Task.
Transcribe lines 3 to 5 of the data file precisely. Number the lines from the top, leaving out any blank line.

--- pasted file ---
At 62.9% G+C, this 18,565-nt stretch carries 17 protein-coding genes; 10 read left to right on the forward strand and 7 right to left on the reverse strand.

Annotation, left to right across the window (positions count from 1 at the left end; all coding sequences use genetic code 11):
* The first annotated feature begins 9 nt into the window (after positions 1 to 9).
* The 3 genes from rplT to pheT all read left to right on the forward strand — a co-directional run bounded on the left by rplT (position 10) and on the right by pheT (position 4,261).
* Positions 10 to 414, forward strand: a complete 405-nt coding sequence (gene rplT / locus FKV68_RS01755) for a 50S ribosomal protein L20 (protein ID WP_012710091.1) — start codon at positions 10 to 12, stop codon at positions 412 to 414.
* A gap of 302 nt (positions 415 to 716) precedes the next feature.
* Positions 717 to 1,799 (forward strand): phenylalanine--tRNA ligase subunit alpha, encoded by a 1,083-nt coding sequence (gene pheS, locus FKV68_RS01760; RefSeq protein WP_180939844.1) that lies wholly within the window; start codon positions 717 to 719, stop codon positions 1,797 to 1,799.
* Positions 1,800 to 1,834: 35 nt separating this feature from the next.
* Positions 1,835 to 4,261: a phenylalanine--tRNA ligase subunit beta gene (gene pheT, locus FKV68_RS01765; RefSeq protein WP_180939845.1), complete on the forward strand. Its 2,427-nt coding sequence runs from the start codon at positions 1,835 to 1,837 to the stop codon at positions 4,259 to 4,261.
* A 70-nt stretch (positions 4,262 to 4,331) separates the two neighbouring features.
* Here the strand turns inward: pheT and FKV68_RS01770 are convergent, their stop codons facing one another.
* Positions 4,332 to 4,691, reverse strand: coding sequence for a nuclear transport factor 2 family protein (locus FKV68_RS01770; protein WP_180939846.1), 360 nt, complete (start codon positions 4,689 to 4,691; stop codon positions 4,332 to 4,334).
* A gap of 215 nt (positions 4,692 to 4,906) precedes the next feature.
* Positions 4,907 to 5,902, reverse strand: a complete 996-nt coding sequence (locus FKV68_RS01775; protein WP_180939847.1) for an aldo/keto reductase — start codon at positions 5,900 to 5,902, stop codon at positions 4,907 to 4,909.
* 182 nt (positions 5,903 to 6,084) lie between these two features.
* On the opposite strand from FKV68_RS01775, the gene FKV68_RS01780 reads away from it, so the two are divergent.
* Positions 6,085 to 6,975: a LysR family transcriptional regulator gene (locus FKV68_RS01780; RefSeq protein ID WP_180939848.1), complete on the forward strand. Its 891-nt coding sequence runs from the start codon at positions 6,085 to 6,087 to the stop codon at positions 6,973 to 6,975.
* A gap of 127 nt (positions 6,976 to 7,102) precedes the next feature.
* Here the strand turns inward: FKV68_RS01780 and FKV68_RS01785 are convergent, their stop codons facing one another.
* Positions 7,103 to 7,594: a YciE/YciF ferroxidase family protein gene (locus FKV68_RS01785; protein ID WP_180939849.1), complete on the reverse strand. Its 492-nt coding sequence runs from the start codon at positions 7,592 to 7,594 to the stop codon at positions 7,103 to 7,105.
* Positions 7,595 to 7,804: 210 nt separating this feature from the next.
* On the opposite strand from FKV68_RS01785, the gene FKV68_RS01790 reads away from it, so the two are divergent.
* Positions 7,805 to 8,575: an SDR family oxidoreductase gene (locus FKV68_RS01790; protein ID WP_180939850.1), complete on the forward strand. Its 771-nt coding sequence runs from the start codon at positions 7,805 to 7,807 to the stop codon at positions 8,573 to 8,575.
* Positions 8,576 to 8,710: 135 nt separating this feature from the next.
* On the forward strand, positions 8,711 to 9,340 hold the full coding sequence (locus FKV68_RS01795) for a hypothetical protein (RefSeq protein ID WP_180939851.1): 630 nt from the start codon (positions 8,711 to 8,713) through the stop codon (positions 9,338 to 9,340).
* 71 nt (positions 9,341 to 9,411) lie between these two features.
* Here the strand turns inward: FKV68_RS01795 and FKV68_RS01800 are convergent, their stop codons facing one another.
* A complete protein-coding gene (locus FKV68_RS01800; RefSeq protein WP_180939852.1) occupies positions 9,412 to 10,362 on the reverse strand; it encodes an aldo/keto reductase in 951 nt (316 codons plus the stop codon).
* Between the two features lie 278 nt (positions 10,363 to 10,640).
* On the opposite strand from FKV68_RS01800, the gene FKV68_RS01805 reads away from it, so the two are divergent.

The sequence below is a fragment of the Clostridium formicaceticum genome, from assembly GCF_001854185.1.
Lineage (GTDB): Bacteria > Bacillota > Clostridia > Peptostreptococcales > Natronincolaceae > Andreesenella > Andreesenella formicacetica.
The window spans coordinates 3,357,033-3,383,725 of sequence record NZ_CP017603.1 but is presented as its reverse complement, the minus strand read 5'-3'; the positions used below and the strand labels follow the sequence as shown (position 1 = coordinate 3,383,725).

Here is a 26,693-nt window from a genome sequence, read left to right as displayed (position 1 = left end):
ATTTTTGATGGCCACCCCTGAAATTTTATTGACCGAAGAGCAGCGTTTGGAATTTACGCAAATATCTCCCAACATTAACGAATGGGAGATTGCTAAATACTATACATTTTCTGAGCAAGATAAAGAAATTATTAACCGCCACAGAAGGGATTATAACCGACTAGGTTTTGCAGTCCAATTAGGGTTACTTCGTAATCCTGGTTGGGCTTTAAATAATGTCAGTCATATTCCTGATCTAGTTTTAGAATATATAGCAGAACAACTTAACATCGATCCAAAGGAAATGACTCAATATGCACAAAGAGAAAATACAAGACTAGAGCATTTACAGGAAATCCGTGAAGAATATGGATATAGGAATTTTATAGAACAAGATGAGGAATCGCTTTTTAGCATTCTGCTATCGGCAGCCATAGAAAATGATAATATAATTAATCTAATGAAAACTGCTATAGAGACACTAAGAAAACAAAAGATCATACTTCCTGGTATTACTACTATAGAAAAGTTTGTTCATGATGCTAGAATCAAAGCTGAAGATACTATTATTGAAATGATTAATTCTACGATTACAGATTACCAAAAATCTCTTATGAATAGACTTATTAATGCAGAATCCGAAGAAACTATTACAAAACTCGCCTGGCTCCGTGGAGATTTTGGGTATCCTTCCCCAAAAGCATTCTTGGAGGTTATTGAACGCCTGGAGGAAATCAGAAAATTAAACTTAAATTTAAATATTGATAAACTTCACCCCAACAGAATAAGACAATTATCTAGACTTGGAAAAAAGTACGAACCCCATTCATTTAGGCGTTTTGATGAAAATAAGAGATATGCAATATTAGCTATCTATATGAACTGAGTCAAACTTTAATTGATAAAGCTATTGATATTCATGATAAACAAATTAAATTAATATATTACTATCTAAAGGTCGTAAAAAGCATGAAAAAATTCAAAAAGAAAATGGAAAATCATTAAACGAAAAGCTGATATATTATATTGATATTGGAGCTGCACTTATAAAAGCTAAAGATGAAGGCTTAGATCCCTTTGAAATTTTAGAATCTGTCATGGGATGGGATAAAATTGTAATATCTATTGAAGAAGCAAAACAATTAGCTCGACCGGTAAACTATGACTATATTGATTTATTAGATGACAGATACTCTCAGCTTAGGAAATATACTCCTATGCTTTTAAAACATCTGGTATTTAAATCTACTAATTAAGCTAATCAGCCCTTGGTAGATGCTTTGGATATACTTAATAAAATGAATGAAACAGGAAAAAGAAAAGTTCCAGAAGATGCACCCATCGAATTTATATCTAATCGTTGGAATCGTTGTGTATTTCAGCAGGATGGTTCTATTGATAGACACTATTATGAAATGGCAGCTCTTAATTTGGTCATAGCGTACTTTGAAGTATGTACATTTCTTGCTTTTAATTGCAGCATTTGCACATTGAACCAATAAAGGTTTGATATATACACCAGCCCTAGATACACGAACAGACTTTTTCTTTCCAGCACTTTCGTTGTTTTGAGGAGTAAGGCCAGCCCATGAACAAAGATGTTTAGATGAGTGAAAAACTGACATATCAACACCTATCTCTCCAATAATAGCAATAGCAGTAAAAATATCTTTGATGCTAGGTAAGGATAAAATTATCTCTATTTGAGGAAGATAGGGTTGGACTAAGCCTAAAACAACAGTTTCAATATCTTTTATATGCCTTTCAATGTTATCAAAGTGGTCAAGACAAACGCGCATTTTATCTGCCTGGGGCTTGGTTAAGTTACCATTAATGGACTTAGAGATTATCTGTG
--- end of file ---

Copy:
* The first annotated feature begins 9 nt into the window (after positions 1 to 9).
* The 3 genes from rplT to pheT all read left to right on the forward strand — a co-directional run bounded on the left by rplT (position 10) and on the right by pheT (position 4,261).
* Positions 10 to 414, forward strand: a complete 405-nt coding sequence (gene rplT / locus FKV68_RS01755) for a 50S ribosomal protein L20 (protein ID WP_012710091.1) — start codon at positions 10 to 12, stop codon at positions 412 to 414.